I finally slept through the night, waking only when one of my roommates left early. I no longer struggle feeling the effects of the cold meds wearing off an hour before the next dose. My energy levels haven’t returned to normal, but at least I didn’t feel the need to collapse when I arrived this evening.

After breakfast I packed, waiting for the morning rain to stop. I refilled my water bottle, and during second breakfast talked with the German backpacker who decided to remain in Sligo for the day. The skies cleared by 10:30 am; I waited another half-hour for the weather to settle out and headed forth. A kilometer later I realized I’d left my water bottle behind, distracted by conversation.

Not losing anything else.

I returned to find the hostel door locked. With no one at reception, I decided I had time to wait, with only 70 km planned  today. While waiting, I spoke for a while with another guest, waiting to check in.  By noon I found myself back on the road, water bottle in hand.

The skies cleared, and I cycled much of the day with sunny weather and a tailwind. I’m cycling along the western coast on the Great Western Way, with the coastal mountains in the distance. No rain until 5 km outside of Donegal, where again I came close to getting soaked at the end of the day. I’m cycling shorter days but as the day cools off, showers strike.


I still love Tourist Information in Ireland. I stopped at Tourist Information in Donegal, and left with a local map of Donegal, the bus schedule to Derry, the city map for Derry, hostel information in Derry, and the location of ATMs in Derry; each of those documents came with hand-drawn circles and arrows for more information. Not only am I not in Derry, Derry is another country. Tourist Information in larger countries provides information for only their region; getting information cross-region helps a lot given that I often cross more than one region on any given day.

In the grand scheme of things, I should have turned east and not cycled to Donegal. The last time I cycled to Donegal, I had the same problem – running out of time. I need to cycle Ireland counter-clockwise next time. The last time I made a mad dash from Donegal back to Dublin, but in this case not only am I trying to cycle in Northern Ireland, but the hostel in Enniskillen ceased to exist. On the other hand, I also wanted to visit the city of Donegal again. While the old abbey was converted to a cemetery, Donegal Castle still stands as a great example of a tower castle.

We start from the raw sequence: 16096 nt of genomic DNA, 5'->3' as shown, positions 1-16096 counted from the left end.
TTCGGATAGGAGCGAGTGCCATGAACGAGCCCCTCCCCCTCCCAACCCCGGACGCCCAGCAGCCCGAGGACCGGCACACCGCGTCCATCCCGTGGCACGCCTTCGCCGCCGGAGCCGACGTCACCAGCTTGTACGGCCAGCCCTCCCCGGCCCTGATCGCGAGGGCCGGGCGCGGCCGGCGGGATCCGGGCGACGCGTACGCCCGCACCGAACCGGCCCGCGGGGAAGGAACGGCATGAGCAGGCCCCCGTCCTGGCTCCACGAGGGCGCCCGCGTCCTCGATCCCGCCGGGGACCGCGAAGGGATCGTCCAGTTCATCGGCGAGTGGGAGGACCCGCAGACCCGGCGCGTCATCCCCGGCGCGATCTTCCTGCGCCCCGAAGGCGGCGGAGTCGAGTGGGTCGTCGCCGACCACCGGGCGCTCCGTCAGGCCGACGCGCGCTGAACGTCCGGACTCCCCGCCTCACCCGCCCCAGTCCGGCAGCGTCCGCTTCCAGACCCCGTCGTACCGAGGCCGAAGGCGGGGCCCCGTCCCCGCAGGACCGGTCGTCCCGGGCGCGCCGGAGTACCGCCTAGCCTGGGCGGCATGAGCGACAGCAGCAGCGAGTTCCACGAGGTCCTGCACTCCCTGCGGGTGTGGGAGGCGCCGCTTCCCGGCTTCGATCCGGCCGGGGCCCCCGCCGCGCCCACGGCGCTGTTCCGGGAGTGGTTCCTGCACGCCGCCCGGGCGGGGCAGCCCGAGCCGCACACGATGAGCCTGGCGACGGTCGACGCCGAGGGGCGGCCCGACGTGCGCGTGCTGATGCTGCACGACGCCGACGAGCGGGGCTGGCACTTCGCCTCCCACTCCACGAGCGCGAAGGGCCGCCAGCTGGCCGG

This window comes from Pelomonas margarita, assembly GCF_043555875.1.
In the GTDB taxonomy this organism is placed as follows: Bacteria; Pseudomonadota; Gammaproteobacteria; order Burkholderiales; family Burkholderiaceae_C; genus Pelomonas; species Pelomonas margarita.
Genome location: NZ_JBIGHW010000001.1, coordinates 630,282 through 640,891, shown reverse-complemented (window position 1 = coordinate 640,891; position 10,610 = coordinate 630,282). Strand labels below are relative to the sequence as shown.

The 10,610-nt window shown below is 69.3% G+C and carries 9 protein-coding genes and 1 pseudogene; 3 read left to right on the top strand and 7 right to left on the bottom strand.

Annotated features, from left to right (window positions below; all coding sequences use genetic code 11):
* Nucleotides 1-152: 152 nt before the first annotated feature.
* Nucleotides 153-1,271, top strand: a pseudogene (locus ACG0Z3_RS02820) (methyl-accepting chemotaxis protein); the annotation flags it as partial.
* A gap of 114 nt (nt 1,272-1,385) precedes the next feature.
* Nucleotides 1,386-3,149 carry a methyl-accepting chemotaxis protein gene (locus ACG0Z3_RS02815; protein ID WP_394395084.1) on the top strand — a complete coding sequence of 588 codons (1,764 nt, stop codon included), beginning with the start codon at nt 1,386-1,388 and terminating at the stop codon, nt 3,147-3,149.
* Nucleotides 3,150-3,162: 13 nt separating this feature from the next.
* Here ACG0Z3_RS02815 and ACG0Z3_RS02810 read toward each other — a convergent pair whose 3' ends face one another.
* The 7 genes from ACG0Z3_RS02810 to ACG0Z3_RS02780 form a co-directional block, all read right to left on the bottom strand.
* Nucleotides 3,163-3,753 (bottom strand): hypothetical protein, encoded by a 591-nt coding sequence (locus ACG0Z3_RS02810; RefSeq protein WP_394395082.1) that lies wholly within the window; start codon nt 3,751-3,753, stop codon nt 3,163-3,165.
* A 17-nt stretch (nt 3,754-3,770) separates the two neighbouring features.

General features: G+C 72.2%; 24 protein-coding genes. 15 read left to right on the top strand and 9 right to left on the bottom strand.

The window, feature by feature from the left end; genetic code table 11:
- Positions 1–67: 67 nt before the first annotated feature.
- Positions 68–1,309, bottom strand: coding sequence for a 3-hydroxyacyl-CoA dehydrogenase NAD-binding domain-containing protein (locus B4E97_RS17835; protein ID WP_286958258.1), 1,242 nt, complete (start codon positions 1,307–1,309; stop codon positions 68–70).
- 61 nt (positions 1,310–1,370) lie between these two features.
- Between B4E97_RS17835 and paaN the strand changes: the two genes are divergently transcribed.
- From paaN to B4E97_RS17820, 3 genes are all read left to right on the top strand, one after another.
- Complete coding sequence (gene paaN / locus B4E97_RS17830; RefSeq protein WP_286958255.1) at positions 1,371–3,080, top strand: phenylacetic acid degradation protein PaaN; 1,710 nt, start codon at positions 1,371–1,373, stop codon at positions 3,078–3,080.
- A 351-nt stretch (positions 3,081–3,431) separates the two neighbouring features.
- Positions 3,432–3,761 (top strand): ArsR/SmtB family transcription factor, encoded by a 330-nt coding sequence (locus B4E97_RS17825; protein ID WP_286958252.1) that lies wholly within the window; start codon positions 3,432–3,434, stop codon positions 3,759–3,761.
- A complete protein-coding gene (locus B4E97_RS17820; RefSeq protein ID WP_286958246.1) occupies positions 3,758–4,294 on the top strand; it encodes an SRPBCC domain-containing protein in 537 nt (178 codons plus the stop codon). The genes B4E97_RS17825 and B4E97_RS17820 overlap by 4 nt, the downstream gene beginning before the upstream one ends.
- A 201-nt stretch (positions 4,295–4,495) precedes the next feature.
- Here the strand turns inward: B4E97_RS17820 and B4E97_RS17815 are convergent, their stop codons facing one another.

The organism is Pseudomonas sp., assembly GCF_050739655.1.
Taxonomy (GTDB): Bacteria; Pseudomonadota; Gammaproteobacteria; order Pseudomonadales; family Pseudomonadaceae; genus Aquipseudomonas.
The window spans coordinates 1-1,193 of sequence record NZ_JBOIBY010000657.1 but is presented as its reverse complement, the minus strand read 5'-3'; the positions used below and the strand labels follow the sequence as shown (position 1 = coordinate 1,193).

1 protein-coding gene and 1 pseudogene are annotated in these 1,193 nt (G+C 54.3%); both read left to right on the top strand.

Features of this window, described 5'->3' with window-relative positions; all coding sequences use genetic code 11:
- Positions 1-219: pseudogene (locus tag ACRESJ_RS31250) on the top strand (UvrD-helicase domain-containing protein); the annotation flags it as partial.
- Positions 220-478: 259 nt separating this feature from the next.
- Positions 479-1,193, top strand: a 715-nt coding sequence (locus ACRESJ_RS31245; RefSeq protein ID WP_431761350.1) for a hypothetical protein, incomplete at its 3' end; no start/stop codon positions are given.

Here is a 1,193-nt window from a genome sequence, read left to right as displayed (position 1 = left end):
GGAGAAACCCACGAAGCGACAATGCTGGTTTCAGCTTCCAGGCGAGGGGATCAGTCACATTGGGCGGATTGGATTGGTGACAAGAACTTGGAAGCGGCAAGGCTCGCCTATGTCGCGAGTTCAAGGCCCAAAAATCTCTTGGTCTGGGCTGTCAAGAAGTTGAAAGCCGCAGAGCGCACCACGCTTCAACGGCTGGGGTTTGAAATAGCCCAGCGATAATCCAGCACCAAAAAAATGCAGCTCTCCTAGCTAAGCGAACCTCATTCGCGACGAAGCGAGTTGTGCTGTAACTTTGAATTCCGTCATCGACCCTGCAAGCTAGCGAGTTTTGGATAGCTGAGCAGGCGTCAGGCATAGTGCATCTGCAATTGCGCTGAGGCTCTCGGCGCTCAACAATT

Different hostels allocate guests by either loose-packing (not placing a second person in a room until all rooms are full) or tight-packing (filling each room before moving on to the next). Besides the more pleasant experience of  having one’s own room, that behavior often predicts the rest of the experience at that hostel. The hostel in Donegal follows the former practice, and the rest of the experience to match. Linda, one of the hostel owners, introduces everyone to each other as they come in, actively interacts with the guests, and makes sure everything goes OK for everyone. Everyone had their own room. 


Forecasts tomorrow call for thunder, rain (differentiated from “showers”), and hail. I had thought Donegal Castle only opened tomorrow, but Tourist Information corrected that perception. I planned to huddle here in Donegal tomorrow, but arrived in the city early enough to see everything. So, you know, new plan.

Getting from Donegal to Giants’ Causeway to Belfast to Dublin, losing a day for weather, and then who knows what, leaves little time in Belfast or Dublin. I only care about time in Dublin to ensure the bike comes home, but I would prefer not to rush through things at the end of the trip. Tomorrow during the bad weather I take a bus to Derry instead of sitting still. Weather for the weekend should be good, and regardless eastern Ireland suffers less rain. From Derry I can cycle to Giants’ Causeway, and then hopefully spend time in Belfast, before a train closing the final leg back to Dublin. Until the next plan.


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